*Interpolation*

Often called gridding, interpolation creates images by estimating values for pixel centres (nodes) on a regular network of rows and columns from regularly or irregularly scattered data points.

**Why?**

**extrapolate data beyond point locations****have regularly spaced data for contouring or raster calculations****visualize trends in point data****smooth or enhance estimated surface variability**

**Potential Problems**

**values incorrectly extrapolated into areas with sparse data leading to misguided interpretations****discontinuities are difficult to model****algorithmic artifacts may produce phantom features, noise, or unrealistic surface undulation****may require many iterations to optimize model**

**Interpolation Parameters**

**Diameter of search area (tolerance circle)****Method for calculating pixel values from points within search area****Number of points to use in calculation****Pixel size**

**1. SEARCH AREA**

Geostatistics (autocorrelation and semivariance) provide insight into defining a reasonable search area.

The two most common methods for selecting points, within a search area, to calculate the value of a node are:

- Nearest neighbour - nearest points to node

- Radius - all points within a given radius

**2. GRIDDING ALGORITHMS**

**Local**- node values computed from an equation with coefficients determined using a subset of scattered data points (e.g. IDW, splines [Minimum curvature], kriging)

**Global**- node values computed from an equation with coefficients determined using all scattered data points (e.g. trend surface, double fourier)

**3. NUMBER OF DATA POINTS**

The number of data points used in computing the value of a node.

- Few points --> enhance local anomalies
- Many points --> subdue local anomalies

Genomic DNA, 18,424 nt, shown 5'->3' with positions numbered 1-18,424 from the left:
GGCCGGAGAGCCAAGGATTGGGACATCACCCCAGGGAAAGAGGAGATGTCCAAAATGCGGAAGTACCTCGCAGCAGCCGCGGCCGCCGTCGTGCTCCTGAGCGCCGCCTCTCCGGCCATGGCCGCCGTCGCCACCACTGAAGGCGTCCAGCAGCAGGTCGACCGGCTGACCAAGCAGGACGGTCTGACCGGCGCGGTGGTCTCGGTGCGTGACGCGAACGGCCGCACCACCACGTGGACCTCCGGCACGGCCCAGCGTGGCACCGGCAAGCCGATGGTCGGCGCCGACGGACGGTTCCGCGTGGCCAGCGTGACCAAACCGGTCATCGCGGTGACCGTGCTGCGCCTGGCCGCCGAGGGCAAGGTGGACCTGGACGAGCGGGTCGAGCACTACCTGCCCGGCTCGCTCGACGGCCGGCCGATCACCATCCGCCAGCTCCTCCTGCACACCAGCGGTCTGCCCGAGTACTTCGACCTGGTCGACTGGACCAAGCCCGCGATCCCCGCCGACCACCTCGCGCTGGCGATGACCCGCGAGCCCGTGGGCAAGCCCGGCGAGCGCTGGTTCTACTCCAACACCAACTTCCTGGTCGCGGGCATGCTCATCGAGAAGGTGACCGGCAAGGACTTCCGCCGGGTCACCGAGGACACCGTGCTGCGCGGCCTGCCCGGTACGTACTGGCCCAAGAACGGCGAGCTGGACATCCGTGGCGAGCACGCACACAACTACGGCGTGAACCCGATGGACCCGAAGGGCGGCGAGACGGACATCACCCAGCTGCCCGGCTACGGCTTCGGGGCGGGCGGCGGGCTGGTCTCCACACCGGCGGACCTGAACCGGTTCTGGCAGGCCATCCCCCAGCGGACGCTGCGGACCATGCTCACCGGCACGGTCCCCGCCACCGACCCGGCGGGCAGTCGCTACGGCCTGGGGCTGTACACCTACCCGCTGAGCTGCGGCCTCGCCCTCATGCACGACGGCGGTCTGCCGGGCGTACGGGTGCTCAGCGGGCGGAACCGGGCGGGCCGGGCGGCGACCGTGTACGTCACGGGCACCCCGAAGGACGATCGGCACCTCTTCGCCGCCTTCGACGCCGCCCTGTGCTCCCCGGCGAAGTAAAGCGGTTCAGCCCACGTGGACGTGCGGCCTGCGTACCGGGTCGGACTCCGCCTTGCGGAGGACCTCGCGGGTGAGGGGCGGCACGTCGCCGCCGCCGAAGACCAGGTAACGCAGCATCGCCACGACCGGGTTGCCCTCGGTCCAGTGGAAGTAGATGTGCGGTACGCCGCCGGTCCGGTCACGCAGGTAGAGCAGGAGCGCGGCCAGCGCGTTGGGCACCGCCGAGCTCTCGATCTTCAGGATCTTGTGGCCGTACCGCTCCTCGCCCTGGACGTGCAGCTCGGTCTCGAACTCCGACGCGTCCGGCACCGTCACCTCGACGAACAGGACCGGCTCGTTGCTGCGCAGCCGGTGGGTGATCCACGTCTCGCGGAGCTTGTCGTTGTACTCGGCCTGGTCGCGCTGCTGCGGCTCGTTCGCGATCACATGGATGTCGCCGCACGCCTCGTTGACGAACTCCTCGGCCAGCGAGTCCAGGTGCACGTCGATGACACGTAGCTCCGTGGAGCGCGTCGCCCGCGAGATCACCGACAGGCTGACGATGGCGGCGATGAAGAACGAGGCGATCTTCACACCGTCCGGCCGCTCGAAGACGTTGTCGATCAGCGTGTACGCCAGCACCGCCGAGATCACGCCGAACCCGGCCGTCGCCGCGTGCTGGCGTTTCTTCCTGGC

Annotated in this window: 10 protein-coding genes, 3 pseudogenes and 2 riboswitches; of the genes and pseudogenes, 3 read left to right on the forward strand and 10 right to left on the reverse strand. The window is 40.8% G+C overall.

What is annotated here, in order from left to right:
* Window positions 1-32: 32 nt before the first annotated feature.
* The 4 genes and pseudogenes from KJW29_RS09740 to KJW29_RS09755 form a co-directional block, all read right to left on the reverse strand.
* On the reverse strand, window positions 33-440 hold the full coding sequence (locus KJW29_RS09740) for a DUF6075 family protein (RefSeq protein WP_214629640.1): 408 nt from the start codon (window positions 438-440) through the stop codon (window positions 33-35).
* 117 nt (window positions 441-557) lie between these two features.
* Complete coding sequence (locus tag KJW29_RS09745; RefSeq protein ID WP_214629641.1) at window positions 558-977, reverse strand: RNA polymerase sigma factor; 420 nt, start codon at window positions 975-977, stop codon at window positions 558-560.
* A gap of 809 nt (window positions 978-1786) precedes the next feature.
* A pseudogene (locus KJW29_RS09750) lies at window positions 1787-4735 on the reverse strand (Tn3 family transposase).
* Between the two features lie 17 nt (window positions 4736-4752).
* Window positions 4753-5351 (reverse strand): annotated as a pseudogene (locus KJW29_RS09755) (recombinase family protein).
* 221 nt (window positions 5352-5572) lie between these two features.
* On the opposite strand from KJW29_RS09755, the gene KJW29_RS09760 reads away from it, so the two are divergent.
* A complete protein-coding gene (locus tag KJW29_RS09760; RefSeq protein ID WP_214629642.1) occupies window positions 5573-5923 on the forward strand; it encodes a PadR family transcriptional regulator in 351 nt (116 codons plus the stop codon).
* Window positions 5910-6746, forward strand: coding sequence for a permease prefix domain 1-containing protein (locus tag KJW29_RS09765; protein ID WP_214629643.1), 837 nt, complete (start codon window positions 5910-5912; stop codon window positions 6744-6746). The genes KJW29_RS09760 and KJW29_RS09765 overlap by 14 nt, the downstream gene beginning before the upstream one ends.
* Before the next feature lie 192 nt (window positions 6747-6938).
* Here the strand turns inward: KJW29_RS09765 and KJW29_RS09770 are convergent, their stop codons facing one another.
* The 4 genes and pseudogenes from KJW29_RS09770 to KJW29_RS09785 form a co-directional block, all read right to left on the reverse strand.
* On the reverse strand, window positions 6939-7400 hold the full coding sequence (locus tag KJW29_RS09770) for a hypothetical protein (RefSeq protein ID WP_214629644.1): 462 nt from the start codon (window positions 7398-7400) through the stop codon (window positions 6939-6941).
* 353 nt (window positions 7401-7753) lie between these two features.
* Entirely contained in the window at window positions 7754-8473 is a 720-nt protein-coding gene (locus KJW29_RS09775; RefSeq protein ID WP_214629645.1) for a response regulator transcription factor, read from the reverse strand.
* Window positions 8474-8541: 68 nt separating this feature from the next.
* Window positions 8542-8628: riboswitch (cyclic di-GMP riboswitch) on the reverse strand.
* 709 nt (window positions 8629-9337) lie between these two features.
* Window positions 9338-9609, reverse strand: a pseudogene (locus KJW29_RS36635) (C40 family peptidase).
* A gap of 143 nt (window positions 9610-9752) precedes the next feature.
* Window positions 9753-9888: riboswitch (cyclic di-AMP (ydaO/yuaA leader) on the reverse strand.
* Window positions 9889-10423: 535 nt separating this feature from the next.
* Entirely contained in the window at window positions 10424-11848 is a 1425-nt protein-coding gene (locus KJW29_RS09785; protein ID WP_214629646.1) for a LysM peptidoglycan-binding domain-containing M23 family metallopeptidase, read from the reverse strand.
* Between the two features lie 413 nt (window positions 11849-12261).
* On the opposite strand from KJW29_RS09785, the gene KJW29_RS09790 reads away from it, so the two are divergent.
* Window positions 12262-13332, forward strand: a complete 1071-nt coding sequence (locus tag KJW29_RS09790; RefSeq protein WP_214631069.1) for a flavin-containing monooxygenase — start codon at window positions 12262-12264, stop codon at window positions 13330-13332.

**4. PIXEL SIZE**

Selecting a pixel size: Nyquist Rule states that there should be 2-3 pixels between average spacing of data points. A good practical example of this concept can be found in the gridding of geophysical data.

A good test for pixel size is by image subtraction. If the difference between two image "volumes" of different pixel size is less than 5%, then a smaller pixel size will not increase the accuracy of the model.

**1. SEARCH AREA*** *(Defining a reasonable search area)

Geostatistics (regionalized variable theory) provides a very useful tool for helping define a reasonable search area for interpolation. This tool is called a semivariogram, a graph of semivariance vs. lag, and provides insight into the degree of autocorrelation in a dataset. We need a few definitions:

Term |
Defintion |

Autocorrelation/ autocovariance | statistical concepts expressing the degree to which the value of an attribute at spatially adjacent points varies with the distance or time separating the observations. |

Regionalized variable | a single-values function defined over a metric space (a set of coordinates) that represent the variation of natural phenomena that are too irregular at the scale of interest to be modeled analytically |

Lag | a user-specified distance class within which semivariance is computed for a set of data points. |

Semivariance | Given two locations x and (x + h), a measure of
one-half of the mean square differences (the
semivariance) produced by assigning the value z(x + h) to
the value z(x), where h (known as thelag) is the
inter-sample distance, i.e. where N refers to the number of data pairs that are separated by the same distance h (Source) |

Semivariogram | A graph of semivariance versus lag h. |

Kriging | Kriging is a weighted average method of gridding which determines weights based on the location of the data and the degree of spatial continuity present in the data as expressed by a semi-variogram. The weights are determined so that the average error of estimation is zero and the variance of estimation minimized. |

**Lag**

**2. GRIDDING ALGORITHMS**

**3. NUMBER OF DATA POINTS**

**4. PIXEL SIZE**

Selecting a pixel size: Nyquist Rule states that there should be 2-3 pixels between average spacing of data points. A good practical example of this concept can be found in the gridding of geophysical data.

A good test for pixel size is by image subtraction. If the difference between two image "volumes" of different pixel size is less than 5%, then a smaller pixel size will not increase the accuracy of the model.

Good introduction to interpolation, semivariance, kriging, etc.

The following is an excellent reference for gridding methods:

http://kopernik.whoi.edu/12.747/notes/lect05/lectno05.html

This Web page is one of many useful pages linked from:

http://kopernik.whoi.edu/12.747/lectures.html

Krajewski, Dr. Stephen A. & Gibbs, Betty L. (1994) Understanding Contouring: A practical guide to spatial estimation and contouring using a computer AND Basics of Using Variograms. Gibbs Associates, Boulder, CO. ISBN 0-943909-16-3